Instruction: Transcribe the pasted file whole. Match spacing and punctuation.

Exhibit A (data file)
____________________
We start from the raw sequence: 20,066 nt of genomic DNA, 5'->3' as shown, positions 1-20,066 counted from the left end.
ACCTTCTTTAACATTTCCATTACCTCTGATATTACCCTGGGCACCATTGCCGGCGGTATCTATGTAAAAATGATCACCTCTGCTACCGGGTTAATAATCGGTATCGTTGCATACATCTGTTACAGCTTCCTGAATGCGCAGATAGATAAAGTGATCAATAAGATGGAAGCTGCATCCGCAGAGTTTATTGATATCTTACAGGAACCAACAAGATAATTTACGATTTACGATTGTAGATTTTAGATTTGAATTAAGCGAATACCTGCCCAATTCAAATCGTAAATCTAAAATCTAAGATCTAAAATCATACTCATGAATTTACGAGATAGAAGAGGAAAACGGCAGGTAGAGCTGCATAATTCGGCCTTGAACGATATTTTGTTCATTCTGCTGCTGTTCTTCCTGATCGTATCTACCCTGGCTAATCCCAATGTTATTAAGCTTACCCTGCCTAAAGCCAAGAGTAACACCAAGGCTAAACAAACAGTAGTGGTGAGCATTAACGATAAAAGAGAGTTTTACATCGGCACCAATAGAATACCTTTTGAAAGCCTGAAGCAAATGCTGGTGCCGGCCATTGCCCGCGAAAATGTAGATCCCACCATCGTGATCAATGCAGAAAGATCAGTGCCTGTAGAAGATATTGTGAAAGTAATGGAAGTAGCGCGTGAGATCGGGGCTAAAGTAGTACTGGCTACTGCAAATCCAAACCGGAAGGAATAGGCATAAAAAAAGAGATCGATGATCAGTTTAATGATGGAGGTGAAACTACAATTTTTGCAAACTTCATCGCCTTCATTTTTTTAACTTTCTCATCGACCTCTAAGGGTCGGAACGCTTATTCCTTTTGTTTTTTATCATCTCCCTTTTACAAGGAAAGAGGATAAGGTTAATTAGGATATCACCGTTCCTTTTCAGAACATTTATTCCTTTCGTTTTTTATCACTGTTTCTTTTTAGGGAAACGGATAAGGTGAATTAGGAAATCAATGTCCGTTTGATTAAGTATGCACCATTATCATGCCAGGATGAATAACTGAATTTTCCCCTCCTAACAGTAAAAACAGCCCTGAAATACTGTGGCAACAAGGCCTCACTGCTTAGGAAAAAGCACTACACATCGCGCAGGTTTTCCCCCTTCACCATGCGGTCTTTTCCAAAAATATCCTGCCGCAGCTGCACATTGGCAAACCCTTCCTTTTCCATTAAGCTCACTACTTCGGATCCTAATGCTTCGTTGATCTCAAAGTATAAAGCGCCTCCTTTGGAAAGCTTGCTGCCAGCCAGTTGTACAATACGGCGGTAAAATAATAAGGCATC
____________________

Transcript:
We start from the raw sequence: 20,066 nt of genomic DNA, 5'->3' as shown, positions 1-20,066 counted from the left end.
ACCTTCTTTAACATTTCCATTACCTCTGATATTACCCTGGGCACCATTGCCGGCGGTATCTATGTAAAAATGATCACCTCTGCTACCGGGTTAATAATCGGTATCGTTGCATACATCTGTTACAGCTTCCTGAATGCGCAGATAGATAAAGTGATCAATAAGATGGAAGCTGCATCCGCAGAGTTTATTGATATCTTACAGGAACCAACAAGATAATTTACGATTTACGATTGTAGATTTTAGATTTGAATTAAGCGAATACCTGCCCAATTCAAATCGTAAATCTAAAATCTAAGATCTAAAATCATACTCATGAATTTACGAGATAGAAGAGGAAAACGGCAGGTAGAGCTGCATAATTCGGCCTTGAACGATATTTTGTTCATTCTGCTGCTGTTCTTCCTGATCGTATCTACCCTGGCTAATCCCAATGTTATTAAGCTTACCCTGCCTAAAGCCAAGAGTAACACCAAGGCTAAACAAACAGTAGTGGTGAGCATTAACGATAAAAGAGAGTTTTACATCGGCACCAATAGAATACCTTTTGAAAGCCTGAAGCAAATGCTGGTGCCGGCCATTGCCCGCGAAAATGTAGATCCCACCATCGTGATCAATGCAGAAAGATCAGTGCCTGTAGAAGATATTGTGAAAGTAATGGAAGTAGCGCGTGAGATCGGGGCTAAAGTAGTACTGGCTACTGCAAATCCAAACCGGAAGGAATAGGCATAAAAAAAGAGATCGATGATCAGTTTAATGATGGAGGTGAAACTACAATTTTTGCAAACTTCATCGCCTTCATTTTTTTAACTTTCTCATCGACCTCTAAGGGTCGGAACGCTTATTCCTTTTGTTTTTTATCATCTCCCTTTTACAAGGAAAGAGGATAAGGTTAATTAGGATATCACCGTTCCTTTTCAGAACATTTATTCCTTTCGTTTTTTATCACTGTTTCTTTTTAGGGAAACGGATAAGGTGAATTAGGAAATCAATGTCCGTTTGATTAAGTATGCACCATTATCATGCCAGGATGAATAACTGAATTTTCCCCTCCTAACAGTAAAAACAGCCCTGAAATACTGTGGCAACAAGGCCTCACTGCTTAGGAAAAAGCACTACACATCGCGCAGGTTTTCCCCCTTCACCATGCGGTCTTTTCCAAAAATATCCTGCCGCAGCTGCACATTGGCAAACCCTTCCTTTTCCATTAAGCTCACTACTTCGGATCCTAATGCTTCGTTGATCTCAAAGTATAAAGCGCCTCCTTTGGAAAGCTTGCTGCCAGCCAGTTGTACAATACGGCGGTAAAATAATAAGGCATC